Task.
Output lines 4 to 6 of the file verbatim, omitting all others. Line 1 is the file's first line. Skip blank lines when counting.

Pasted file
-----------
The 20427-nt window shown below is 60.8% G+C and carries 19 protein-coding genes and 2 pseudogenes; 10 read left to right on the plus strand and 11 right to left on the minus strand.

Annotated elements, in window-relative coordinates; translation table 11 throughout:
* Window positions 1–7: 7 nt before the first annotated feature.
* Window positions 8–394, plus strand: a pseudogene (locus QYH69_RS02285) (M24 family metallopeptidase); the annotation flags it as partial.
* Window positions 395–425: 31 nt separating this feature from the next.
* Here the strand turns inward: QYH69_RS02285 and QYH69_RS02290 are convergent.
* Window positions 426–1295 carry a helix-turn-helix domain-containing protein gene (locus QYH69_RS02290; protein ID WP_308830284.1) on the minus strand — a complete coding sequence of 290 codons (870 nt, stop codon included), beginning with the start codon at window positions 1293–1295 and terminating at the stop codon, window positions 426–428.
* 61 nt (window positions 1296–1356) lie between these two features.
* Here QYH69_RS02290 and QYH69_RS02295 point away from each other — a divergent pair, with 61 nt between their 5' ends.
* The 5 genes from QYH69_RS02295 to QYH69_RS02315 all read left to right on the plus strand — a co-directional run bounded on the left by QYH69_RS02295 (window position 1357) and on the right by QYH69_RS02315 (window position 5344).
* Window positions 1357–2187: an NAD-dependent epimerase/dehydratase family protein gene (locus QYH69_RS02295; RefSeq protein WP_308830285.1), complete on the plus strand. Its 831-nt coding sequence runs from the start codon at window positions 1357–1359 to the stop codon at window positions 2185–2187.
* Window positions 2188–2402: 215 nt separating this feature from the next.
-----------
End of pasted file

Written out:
* Window positions 8–394, plus strand: a pseudogene (locus QYH69_RS02285) (M24 family metallopeptidase); the annotation flags it as partial.
* Window positions 395–425: 31 nt separating this feature from the next.
* Here the strand turns inward: QYH69_RS02285 and QYH69_RS02290 are convergent.